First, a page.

Last week, Naftogaz CEO Andriy Kobolyev met with Trump administration officials and members of Congress in Washington, D.C., to advocate against Russia’s Nord Stream II pipeline. Kobolyev thanked the Trump administration and U.S. Congress for their unequivocal position against the project and called for even greater American involvement in efforts to prevent Nord Stream II.

His visit to Washington, D.C., included meetings with high-ranking U.S. officials at the National Security Council, Vice President’s office, State Department, Energy Department, U.S. Agency for International development (USAID), Treasury Department, and on Capitol Hill. In his discussion with Senator Chris Murphy (D-CT), a senior member of the Senate Foreign Relations Europe Subcommittee, Kobolyev said: “Nord Stream II would not only be a blow to the Ukrainian economy and leave countries in Central and Eastern Europe vulnerable to Russian blackmail, it would take away Russia’s only incentive to keep some level of stability in eastern Ukraine. Right now, Russia needs to transit gas through Ukraine to make money by selling it on the European market. But if Nord Stream II is built, Russia will no longer have to rely on Ukraine’s gas transit system. These new conditions would allow Moscow to launch a full-scale war in eastern Ukraine. The United States must now allow such a situation to emerge.”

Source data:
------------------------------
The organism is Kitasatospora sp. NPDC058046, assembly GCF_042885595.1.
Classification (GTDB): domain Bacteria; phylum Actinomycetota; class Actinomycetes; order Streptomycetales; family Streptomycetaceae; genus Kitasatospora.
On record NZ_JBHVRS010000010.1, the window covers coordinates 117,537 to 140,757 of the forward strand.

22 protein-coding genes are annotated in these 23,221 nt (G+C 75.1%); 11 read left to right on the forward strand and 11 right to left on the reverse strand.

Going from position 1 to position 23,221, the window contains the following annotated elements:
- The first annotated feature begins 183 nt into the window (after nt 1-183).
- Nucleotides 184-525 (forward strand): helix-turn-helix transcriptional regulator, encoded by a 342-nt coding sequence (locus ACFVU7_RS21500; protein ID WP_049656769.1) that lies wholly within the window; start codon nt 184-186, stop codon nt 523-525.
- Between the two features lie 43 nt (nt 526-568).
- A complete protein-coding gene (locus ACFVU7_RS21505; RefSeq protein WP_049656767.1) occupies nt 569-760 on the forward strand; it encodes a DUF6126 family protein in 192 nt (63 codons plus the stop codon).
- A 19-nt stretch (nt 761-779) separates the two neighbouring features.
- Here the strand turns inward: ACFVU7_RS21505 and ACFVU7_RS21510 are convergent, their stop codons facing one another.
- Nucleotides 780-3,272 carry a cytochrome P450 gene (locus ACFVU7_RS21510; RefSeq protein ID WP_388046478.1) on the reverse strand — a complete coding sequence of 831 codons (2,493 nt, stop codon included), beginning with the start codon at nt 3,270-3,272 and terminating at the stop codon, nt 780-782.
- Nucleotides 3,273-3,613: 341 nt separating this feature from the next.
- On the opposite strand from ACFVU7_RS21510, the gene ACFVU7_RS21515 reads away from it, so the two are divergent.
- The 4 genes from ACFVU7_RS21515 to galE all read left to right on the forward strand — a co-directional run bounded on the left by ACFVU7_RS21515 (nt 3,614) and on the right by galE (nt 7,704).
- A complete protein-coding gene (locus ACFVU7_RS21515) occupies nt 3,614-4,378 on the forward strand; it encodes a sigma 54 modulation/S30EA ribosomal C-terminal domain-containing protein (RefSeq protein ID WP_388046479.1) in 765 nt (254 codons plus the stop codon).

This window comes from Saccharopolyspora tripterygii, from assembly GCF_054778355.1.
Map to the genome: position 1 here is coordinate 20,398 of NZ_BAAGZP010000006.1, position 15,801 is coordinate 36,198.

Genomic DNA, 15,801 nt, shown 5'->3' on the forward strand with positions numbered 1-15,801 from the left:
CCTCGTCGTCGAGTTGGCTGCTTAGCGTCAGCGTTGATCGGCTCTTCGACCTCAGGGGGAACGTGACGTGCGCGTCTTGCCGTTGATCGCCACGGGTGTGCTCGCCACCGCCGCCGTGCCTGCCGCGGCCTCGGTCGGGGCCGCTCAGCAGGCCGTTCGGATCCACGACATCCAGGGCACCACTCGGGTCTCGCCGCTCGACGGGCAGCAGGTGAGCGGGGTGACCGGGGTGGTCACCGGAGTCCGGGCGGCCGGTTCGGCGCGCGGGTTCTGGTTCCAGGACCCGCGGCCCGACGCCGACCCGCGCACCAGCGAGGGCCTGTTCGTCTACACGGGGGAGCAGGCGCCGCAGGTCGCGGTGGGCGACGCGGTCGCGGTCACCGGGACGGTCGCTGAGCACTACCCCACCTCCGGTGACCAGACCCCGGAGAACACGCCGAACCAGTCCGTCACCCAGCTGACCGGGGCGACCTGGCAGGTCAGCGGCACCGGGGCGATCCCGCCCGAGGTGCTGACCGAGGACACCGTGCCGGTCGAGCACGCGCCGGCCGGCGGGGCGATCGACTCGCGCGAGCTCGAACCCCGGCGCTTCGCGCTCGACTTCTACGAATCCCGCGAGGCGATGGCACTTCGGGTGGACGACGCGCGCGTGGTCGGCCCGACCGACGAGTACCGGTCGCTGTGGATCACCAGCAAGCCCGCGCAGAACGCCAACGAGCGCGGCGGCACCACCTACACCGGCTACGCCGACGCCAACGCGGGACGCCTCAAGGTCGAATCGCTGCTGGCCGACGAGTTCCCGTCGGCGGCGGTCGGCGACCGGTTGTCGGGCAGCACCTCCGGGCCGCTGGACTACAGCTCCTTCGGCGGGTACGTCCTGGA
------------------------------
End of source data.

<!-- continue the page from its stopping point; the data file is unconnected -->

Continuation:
Kobolyev echoed this message in his meeting with Senator Roger Wicker (R-MS), Chairman of the Commission on Security and Cooperation in Europe, also known as the U.S. Helsinki Commission. He told Senator Wicker: “Preventing Nord Stream II is a mutual interest of the United States and Ukraine. Naftogaz is fighting to stop this dangerous project, which would increase the dependence of America’s European allies on Russia and make them far more susceptible to Russian influence. But Russia has many Western partners in this project. Naftogaz can’t defeat Nord Stream II alone. We need the support of the United States. We need the United States to make clear that it will not allow Europe to become more dependent on Russia.”

Kobolyev ended his visit to Washington, D.C., with an event at the Atlantic Council think tank. There he concluded: “Working together, the United States and concerned parties in Europe can stop Nord Stream II and safeguard our mutual interests.”